Commodities & Currencies

(Houston)

Oil has been doing well lately, putting a smile on the faces of traders and the shale industry and a grimace on the faces of everyday Americans. Well, Barron’s says the grimace won’t go much longer, as this oil rally is bound to fade. Oil is almost back to $60 after reaching $44 in July. However, for it to move any higher the market would need to be banking on geopolitical supply disruptions, which seems like a long shot to rely on.


FINSUM: The fundamental demand and supply picture simply don’t justify prices much higher than now, so we don’t think this run will be able to maintain its momentum.

(Houston)

Everything seems to be in boom mode right now despite the fact that markets and the economy have been decent for some time. One very positive sign for the markets is that commodities have been on the rise despite a long period in the doldrums. Metals and energy have both been doing well despite the structural issues that have plagued the sector for years. Oversupply seems to to have been quelled in oil, and inventories of various metals, such as nickel, have shrunk, leading to a price boom.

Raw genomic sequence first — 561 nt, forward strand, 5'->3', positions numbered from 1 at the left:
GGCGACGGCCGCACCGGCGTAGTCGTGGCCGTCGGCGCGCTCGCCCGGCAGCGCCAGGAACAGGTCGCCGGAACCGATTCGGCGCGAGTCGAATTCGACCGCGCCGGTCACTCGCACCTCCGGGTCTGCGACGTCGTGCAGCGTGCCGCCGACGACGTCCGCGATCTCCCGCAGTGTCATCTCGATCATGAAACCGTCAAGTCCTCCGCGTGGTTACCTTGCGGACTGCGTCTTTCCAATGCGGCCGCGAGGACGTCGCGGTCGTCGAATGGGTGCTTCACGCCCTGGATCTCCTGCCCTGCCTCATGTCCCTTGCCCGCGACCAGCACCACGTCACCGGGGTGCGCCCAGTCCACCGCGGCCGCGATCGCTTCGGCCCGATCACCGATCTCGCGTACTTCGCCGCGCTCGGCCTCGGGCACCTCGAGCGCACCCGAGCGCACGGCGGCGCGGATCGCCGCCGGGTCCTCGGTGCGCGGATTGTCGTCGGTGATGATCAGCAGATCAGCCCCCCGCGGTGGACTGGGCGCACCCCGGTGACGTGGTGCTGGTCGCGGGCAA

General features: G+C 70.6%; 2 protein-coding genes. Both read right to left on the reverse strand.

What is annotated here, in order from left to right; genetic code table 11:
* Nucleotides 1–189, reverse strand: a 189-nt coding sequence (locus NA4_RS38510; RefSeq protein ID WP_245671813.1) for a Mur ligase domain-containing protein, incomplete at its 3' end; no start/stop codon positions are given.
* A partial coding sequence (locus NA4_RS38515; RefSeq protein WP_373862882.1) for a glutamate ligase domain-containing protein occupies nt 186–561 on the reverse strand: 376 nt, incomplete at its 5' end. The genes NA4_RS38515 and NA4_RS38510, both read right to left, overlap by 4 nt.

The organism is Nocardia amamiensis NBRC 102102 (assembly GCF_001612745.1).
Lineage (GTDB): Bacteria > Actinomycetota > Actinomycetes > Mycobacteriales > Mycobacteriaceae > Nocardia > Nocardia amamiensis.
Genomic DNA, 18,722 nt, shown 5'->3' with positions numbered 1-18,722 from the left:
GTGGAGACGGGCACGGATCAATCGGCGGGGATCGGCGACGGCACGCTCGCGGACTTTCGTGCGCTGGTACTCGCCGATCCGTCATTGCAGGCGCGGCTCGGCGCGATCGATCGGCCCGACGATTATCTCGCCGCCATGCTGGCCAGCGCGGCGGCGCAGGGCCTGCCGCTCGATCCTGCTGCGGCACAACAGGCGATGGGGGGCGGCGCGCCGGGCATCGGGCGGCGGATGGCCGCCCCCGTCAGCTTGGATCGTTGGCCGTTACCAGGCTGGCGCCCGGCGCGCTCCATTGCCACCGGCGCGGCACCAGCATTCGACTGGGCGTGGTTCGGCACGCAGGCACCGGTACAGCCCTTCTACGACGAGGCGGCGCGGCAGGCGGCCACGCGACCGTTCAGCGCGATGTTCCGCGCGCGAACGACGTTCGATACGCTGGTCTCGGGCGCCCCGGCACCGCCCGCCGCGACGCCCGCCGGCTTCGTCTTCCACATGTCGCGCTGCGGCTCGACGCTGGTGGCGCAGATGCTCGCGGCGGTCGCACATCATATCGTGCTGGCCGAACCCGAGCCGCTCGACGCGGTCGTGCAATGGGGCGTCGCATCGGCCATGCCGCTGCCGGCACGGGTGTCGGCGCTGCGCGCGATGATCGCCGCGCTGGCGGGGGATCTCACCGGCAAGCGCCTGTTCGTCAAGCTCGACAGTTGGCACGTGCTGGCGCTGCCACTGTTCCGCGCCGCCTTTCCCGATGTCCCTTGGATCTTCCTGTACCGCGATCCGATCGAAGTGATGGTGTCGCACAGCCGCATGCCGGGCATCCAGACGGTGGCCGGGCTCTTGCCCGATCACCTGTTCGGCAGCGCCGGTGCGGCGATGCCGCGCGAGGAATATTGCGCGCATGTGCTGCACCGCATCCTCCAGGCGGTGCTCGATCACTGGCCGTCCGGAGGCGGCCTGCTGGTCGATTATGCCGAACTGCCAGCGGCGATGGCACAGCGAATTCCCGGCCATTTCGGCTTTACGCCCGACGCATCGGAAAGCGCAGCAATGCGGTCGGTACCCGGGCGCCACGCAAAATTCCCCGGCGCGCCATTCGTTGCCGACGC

FINSUM: High demand for commodities is a very strong sign of economic expansion, so we take this as a reliable indicator that the economy may start to deliver on all the hype. Inflation to follow?

(New York)

Gold has had an interesting ride the last few years and is currently in the midst of a strong year. However, its recent performance may pale in comparison to what comes next, at least according to Barron’s. Barron’s says gold has the best risk/reward ratio of any asset class today, and that even if other asset classes keeps rising, gold investors will do well. They may really hit it big if we have another crisis, though. Additionally, fundamental factors like supply are waning, which should move the equilibrium price of gold up. The metal is up 11% so far this year.


FINSUM: Gold’s valuation certainly isn’t as lofty as many other assets classes after years of weak performance. But then again, gold’s value is so abstract it is hard to talk about valuation on a meaningful basis.

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